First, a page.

We didn’t get a desk calendar this year because our big in person meeting was cancelled, and I dearly miss it! It’s just not something I think to get myself. I think a calendar is a great suggestion.

    5. Caramel & Cheddar*

      #5 – I’d skip the gifts because the shipping is going to eat your entire budget, probably, but now I’m also curious about what the $7 gifts were when you were able to give them in person.

      (If you simply must give a gift this year, is there some type of e-gift card available, i.e. one where they get an email notification with a redemption code rather than a physical card in the mail.)

      1. Diahann Carroll*

        Right. I’m struggling to think of anything I would consider a gift under $7. Maybe a nice card with a candy cane attached can be sent to the direct reports.

      2. Nursecrys*

        OP here, last year I got personalized pens and the year before it was a small bag. Lots easier when I can walk around to desks or hand them out!

        1. GirlfromIpanema*

          Lots of suggestions above for the $5 coffee shop gift card (local if that’s possible!) which I can wholeheartedly get behind! Offers the flexibility for people to get just what they like, and it’s not a trinket that ends up in a drawer then the garbage can. For $7, if you have home addresses, you could even mail it along with a nice card with a heartfelt note about appreciating how hard they’ve worked in such a tumultuous year. The postage should be around 65 cents (for the extra weight of the gift card) and there you go! I know something like that would be so, so appreciated by myself and the folks on my team- the note and mailing really shows you put thought into it.

      3. Princess Trachea-Aurelia Belaroth*

        I’m trying to think of digital gifts that are set up to actually be gifts, but aren’t just gift cards. For instance, I gifted my friend a video game yesterday through the Xbox store as an early Christmas present. I know at least in some Korean convenience store chains, you can buy a specific item and text it to the person–they essentially get a coupon for the item, and it just needs to be scanned. Can you pay for one month of Hulu or Disney+ for someone else as a gift? Or Audible?

        Subscription meal kits often give you free weeks to pass on to others after you’ve used them once, but then the person getting the free week has to remember to cancel. Are there any other small, cheap subscription services, like maybe a wine or coffee one, that can be set up to be gifted?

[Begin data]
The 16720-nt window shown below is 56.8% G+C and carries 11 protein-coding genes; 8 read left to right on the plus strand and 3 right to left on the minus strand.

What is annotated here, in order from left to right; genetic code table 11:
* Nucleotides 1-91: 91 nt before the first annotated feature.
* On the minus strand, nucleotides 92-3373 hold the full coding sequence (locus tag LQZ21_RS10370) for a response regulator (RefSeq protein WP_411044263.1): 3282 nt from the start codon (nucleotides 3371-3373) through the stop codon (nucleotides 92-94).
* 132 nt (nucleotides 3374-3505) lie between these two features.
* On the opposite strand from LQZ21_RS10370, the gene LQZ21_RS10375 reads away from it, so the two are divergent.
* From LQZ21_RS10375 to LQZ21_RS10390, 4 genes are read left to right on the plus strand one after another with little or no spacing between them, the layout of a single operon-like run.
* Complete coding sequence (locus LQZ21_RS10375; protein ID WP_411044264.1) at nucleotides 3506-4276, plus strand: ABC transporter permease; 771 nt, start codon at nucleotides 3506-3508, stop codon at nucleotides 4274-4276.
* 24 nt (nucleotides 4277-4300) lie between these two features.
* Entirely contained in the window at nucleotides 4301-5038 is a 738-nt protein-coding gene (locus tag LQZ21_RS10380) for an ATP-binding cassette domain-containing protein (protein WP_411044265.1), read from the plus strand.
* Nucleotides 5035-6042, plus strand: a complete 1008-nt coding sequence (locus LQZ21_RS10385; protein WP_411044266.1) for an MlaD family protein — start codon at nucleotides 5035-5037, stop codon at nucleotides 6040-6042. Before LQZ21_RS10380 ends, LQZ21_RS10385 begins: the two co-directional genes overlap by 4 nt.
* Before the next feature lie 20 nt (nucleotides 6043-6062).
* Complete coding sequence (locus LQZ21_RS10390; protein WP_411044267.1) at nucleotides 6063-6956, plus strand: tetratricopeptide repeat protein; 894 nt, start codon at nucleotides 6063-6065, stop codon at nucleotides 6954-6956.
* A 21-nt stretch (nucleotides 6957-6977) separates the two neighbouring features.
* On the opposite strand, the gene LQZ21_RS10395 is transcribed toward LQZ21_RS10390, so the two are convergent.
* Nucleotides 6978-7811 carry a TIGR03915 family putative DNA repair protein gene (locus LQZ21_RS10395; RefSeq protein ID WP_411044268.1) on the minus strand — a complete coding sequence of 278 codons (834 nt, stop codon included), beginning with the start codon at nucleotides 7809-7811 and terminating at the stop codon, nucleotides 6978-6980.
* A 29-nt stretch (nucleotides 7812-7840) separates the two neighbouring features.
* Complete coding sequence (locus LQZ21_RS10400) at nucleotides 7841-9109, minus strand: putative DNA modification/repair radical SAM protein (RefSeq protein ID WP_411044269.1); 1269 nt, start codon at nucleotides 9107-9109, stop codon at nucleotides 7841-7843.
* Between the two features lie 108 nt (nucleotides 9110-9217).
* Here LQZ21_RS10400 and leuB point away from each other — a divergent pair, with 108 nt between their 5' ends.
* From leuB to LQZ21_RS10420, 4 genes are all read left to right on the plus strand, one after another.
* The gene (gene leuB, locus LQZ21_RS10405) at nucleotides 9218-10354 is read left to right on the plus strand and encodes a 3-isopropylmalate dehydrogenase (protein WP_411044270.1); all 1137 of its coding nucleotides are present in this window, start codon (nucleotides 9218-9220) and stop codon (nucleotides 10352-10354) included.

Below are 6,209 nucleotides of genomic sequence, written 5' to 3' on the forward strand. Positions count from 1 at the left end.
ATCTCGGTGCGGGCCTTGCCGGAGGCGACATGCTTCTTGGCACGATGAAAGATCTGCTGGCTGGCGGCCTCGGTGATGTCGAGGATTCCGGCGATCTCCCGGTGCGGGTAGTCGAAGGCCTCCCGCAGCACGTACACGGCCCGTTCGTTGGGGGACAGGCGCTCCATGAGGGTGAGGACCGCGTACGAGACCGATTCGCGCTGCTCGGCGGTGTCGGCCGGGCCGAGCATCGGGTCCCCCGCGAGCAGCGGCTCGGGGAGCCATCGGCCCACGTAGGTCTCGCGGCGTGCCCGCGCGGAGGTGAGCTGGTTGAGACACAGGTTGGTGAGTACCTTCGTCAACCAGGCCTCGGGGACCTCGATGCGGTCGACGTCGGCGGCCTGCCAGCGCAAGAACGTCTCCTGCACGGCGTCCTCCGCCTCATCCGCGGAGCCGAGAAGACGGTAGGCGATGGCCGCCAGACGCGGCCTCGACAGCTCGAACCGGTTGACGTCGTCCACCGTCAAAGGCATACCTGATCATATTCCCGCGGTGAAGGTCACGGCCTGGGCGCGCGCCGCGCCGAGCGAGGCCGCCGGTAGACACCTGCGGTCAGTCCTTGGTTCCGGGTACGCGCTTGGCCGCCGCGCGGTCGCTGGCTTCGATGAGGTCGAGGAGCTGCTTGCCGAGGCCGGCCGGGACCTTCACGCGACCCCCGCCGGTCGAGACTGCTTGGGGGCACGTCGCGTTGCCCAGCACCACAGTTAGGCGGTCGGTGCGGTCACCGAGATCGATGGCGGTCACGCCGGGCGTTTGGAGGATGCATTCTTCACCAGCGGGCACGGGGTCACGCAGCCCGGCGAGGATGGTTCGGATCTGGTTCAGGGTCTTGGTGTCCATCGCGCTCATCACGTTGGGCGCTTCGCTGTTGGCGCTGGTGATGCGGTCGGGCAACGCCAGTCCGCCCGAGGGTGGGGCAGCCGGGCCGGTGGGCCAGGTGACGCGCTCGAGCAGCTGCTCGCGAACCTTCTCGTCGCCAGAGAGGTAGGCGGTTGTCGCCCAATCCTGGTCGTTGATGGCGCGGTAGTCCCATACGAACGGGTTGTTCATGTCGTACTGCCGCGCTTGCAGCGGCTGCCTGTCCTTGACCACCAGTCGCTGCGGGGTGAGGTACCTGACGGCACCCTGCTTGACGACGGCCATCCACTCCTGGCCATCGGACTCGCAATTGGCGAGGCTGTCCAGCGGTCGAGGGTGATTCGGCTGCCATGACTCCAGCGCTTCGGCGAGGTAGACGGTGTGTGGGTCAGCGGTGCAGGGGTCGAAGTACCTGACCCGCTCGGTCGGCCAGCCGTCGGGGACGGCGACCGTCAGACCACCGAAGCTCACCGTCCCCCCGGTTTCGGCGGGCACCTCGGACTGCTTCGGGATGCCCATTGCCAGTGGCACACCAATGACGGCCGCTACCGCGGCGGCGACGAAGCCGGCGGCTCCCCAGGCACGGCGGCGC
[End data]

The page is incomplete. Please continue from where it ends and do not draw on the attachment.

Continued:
Maybe see if you can set up with a local business for people to pick up a gift, like a pound of coffee in the drive through of a local coffee shop? Or a coupon for one entree at a local restaurant? I specify local, because chains and even bigger local places are likely to just divert you to gift cards, while a local business might already have various vouchers that they run and be willing to work with you. Although I’m not sure if vouchers or coupons are considered to be different from gift cards. And if you live in a moderate or high COL area it might be hard to get anything substantial under $7.

        You could also just donate in everyone’s names. Maybe sponsor a kid in poverty and share around the info card they give, or buy a few things off a giving tree and share the letter of thanks if you get one.

        I’m just spitballing here, I don’t know if any of this is viable, or if it’s a faux pas to ask people to pick up their gift. This might just be a “fancy e-card” kind of year, and save the money for a double gift next year. I don’t know if you’ve heard, but we all get to postpone our birthdays and have double birthdays next year, so why not double holiday?

        1. sb51*

          Or if it’s something like a personalized pen that won’t go bad, buy them, show them off on video, and let people choose between picking it up and getting it when they get back to the office.

          1. Princess Trachea-Aurelia Belaroth*